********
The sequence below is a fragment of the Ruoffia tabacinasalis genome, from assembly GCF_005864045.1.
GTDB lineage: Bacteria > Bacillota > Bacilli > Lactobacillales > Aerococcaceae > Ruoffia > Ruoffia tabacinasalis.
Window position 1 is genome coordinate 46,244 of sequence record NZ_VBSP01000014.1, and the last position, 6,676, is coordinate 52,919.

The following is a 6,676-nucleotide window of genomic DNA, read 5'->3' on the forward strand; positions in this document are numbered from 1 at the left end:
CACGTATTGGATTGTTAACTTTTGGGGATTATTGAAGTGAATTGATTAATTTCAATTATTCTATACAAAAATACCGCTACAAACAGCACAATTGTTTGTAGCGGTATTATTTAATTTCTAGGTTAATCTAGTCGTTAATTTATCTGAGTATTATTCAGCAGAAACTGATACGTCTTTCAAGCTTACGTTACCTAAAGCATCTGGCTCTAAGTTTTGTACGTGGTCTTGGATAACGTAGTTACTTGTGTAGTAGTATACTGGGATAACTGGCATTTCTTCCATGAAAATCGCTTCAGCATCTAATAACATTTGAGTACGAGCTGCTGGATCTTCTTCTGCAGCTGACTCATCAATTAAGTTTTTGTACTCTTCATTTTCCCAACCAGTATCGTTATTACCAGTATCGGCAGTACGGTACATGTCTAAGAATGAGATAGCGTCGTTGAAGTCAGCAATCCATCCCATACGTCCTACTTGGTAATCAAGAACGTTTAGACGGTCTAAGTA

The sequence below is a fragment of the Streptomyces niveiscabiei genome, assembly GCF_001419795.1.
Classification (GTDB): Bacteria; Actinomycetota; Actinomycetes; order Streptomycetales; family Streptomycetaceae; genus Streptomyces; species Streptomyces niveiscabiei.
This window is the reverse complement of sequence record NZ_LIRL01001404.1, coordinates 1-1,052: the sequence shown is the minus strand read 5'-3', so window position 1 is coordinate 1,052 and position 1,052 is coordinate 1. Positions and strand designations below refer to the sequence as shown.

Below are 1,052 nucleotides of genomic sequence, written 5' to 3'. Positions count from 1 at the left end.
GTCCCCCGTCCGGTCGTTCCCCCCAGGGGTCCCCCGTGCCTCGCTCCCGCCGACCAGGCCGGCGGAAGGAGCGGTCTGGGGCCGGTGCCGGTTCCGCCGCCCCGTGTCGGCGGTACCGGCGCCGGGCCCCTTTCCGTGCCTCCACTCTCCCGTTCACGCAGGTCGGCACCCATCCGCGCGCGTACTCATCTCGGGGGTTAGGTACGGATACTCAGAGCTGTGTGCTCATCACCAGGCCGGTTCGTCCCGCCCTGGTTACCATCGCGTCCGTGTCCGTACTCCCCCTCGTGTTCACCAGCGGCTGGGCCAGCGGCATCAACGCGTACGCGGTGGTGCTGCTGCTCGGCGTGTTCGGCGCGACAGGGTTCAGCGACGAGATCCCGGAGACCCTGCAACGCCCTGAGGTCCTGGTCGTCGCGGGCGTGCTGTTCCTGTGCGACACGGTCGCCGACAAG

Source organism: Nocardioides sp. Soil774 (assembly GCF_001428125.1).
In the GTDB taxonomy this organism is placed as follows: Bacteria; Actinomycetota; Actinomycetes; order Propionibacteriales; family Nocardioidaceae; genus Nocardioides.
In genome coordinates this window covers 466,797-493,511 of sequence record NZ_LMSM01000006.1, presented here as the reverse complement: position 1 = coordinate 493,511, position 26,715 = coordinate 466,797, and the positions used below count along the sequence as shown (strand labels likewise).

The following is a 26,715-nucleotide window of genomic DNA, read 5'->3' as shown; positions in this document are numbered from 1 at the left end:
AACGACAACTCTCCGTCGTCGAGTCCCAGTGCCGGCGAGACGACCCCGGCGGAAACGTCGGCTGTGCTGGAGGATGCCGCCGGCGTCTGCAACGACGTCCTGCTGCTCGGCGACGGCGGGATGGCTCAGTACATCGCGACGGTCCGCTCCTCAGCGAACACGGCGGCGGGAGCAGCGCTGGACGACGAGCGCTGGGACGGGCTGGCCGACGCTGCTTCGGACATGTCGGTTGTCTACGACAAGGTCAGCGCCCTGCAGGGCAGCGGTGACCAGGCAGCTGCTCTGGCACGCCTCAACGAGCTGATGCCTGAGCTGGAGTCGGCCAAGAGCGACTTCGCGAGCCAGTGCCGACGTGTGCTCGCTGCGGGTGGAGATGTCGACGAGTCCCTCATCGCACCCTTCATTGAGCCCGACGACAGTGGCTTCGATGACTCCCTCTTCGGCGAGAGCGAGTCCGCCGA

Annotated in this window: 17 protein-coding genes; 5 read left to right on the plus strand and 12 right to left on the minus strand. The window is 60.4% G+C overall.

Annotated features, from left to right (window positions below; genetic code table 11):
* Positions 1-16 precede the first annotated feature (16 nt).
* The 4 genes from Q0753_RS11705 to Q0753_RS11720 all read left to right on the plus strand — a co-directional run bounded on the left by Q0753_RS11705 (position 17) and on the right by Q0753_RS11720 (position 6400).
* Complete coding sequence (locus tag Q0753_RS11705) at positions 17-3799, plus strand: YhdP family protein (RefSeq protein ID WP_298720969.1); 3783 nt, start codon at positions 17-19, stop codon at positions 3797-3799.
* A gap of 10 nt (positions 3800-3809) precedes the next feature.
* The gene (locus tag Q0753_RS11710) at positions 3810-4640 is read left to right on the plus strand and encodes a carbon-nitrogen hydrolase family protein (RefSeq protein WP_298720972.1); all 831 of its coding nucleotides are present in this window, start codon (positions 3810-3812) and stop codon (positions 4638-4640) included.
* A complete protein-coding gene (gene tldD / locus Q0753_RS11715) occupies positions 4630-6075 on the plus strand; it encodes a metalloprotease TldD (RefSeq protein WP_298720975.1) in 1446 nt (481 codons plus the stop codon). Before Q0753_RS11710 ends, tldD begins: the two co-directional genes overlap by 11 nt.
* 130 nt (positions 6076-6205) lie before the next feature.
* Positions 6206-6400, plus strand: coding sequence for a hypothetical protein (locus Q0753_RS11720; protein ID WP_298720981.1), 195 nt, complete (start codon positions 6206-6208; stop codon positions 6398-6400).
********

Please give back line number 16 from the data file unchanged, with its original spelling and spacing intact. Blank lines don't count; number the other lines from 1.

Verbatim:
Annotated in this window: 17 protein-coding genes; 5 read left to right on the plus strand and 12 right to left on the minus strand. The window is 60.4% G+C overall.